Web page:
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Why Small-Engine Cars Are Addictingly Popular in Kenya
Why Small-Engine Cars Are Addictingly Popular in Kenya
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Why Small-Engine Cars Are Addictingly Popular in Kenya

Eddy Mwanza
October 7, 2022

More and more Kenyans have been making the shift to small-engine cars and hybrids over the last couple of years.

According to an August 2022 report published by the Business Daily, second-hand car dealers who were interviewed said that they had registered a huge spike in demand for such cars since the first quarter of 2020.

The report cited the steady rise in fuel prices as well as financial hardship as the key reason behind the new trend in Kenya. However, there are various other reasons that could explain it.

When it comes to buying that first car, practicality is the name of the game and Kenyans are fast realizing that this should be the key consideration.

Read Also: Hybrid Cars in Kenya: Should You Buy One?

Why Are Kenyans Making the Switch?

For one, it makes financial sense to buy an economical car during lean financial times. The cost of living in Kenya has been on a steady upward trajectory over the last decade.

This has been heavily felt by car owners when it comes to the cost of fuel. In December 2013, a litre of super petrol was going for Ksh108.87 in Nairobi.

The same amount of super petrol is now retailing at Ksh179.30, marking a Ksh70.43 rise. This means it costs more to fuel any given car to cover the same mileage compared to 2013.

Kenyans have realized this and in a bid to save more during the challenging economic times, switching to small-engine cars makes sense.

For example, a Toyota Prado will burn through a litre of petrol every 8.5km on average. This would mean that driving from Nairobi to Mombasa (488kms) would need about 57.4 litres of fuel. Using the current fuel prices in Kenya, this then translates to Ksh10,291.

On the other hand, a Toyota Vitz burns through a litre of petrol every 16.5kms on average. To travel the same distance highlighted above, this small engine car would need about 29.5 litres of fuel, costing Ksh5,289.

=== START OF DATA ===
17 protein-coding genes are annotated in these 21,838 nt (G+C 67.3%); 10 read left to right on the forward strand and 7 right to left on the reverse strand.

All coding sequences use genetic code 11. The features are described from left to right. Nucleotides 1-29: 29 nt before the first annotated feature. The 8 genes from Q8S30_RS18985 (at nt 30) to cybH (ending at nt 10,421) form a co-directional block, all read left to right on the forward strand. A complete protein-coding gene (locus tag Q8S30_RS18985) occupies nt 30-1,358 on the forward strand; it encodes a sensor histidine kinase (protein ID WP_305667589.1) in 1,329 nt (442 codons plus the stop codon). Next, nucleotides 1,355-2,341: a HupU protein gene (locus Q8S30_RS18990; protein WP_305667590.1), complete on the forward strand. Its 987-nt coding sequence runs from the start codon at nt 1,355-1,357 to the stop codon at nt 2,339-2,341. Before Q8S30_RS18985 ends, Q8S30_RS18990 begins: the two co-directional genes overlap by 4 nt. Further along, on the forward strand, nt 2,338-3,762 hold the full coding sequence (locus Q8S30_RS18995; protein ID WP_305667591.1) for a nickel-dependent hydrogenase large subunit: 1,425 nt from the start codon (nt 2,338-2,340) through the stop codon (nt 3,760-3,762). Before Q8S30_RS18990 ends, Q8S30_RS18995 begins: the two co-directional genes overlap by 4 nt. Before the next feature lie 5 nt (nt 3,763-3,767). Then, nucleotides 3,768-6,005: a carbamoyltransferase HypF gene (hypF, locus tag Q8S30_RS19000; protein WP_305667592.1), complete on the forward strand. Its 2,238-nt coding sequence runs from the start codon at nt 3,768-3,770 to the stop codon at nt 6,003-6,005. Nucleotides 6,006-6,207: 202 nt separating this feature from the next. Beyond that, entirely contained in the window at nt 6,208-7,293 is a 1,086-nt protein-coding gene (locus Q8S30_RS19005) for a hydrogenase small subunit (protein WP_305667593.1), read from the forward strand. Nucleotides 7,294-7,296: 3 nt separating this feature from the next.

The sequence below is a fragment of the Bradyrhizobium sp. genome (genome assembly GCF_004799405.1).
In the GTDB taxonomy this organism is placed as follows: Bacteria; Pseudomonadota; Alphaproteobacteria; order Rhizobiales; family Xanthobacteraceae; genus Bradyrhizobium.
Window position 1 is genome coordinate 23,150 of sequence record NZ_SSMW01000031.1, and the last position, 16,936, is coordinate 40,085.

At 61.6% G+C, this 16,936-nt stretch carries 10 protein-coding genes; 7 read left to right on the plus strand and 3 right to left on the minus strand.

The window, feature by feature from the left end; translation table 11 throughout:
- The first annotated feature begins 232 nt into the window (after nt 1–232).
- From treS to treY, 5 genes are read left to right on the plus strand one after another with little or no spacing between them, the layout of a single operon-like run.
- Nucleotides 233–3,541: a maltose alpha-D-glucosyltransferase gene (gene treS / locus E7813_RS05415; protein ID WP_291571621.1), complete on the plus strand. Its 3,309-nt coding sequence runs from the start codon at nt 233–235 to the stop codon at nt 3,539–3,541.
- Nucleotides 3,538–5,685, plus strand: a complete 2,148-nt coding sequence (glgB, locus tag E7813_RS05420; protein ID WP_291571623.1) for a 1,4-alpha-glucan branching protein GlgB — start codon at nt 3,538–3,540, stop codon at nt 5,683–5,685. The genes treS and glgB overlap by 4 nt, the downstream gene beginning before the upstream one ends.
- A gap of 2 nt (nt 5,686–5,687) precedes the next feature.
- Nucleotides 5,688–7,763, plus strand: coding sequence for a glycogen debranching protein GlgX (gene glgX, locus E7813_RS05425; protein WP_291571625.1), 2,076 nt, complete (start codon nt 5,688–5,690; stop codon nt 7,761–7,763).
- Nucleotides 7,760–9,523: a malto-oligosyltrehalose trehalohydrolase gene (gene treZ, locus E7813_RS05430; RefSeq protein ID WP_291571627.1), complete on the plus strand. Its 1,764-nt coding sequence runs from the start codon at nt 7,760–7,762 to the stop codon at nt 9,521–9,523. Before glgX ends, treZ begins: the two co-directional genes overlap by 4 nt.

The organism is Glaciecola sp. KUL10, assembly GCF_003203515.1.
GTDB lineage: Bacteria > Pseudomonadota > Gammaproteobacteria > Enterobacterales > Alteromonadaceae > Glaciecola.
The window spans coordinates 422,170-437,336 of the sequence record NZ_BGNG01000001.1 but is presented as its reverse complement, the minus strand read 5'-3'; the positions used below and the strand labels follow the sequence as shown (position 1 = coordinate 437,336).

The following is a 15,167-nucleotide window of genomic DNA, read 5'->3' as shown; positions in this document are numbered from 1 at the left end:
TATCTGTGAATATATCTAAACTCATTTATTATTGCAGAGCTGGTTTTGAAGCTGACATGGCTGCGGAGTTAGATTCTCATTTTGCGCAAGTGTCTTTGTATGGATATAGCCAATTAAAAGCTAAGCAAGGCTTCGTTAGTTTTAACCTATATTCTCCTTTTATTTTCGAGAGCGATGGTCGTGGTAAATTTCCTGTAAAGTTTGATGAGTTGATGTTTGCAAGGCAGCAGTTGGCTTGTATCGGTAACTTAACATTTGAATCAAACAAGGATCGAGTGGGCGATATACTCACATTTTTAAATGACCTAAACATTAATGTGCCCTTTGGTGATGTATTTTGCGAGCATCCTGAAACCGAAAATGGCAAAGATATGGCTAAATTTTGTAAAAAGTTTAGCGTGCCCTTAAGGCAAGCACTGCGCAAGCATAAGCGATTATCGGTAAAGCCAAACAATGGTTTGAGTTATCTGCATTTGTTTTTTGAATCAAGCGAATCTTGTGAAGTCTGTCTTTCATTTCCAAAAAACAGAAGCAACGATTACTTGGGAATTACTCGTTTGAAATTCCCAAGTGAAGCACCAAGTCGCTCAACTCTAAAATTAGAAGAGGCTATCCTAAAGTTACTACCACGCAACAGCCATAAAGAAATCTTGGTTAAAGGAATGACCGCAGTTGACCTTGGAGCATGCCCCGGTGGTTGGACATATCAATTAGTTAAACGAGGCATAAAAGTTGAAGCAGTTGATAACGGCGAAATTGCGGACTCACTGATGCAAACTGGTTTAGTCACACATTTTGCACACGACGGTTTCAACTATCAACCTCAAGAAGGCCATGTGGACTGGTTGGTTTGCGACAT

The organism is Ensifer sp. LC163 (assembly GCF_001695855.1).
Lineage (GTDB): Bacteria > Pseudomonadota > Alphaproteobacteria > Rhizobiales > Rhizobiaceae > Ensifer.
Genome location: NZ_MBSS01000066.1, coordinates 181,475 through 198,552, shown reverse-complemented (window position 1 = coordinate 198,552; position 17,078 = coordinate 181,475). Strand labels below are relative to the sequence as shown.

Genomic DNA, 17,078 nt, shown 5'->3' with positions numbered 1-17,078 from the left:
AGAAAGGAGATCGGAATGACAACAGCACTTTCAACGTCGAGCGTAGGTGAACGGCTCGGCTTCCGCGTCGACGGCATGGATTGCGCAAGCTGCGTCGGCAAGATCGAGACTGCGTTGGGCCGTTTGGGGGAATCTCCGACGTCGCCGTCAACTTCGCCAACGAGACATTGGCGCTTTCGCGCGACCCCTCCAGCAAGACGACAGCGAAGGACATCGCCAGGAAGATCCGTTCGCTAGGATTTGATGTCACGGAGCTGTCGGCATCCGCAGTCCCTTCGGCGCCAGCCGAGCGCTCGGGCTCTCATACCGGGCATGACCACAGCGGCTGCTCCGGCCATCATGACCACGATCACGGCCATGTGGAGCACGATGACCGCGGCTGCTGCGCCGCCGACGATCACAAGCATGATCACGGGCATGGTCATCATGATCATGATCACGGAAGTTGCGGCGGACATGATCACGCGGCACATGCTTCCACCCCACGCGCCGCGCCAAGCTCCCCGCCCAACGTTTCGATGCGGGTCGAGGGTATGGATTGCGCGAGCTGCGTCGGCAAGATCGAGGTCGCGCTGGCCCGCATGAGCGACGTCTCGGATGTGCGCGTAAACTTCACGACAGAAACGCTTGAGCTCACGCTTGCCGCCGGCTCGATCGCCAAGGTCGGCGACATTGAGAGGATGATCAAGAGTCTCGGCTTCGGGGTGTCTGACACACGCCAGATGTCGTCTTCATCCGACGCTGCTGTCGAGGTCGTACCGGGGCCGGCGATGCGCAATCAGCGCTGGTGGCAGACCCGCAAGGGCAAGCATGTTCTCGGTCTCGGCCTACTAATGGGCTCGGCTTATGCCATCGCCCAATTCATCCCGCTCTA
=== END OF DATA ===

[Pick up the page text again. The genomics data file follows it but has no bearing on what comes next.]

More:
The difference between the two cars in terms of the cost of fuel for that particular trip is Ksh5,002, enough to take the Vitz on a round trip. Kenyans are now going into such details when it comes to picking a car, which could explain why the ‘small’ cars are gaining popularity rapidly.

Read Also: Smart Ways to Cut Down Car Costs

More Affordable in Terms of Financing

If taking up a car loan is the preferred financing method, then small cars are ideal as one ends up paying less interest compared to someone who goes in to finance the purchase of a fuel guzzler.

The reasoning behind it is that when you borrow less money, you could pay less in interest when the loan repayment period is shorter.

Once the real cost of a car loan is factored in prior to deciding on which car to buy, then one easily avoids turning the whole experience into a financial burden.

Calculating what loan payments are affordable and within a given budget more often than not leads to small-engine cars with very high fuel efficiency.

Read Also: 10 Questions to Ask Your Lender Before Getting a Car Loan in Kenya

The Insurance Question

Is it cheaper to insure a small-engine car as compared to a bigger counterpart in terms of engine capacity?

According to – a trusted car rating website, going for a small-engine car costs less in terms of insurance.

Insurance cost is one of the most significant annual expenses for car owners, so it makes sense to go for a car that can bring this cost down to a manageable figure.

When it comes to tabulating insurance costs, things that are considered include power output, the value of the car, the cost of parts when repairs are needed, and engine capacity among others.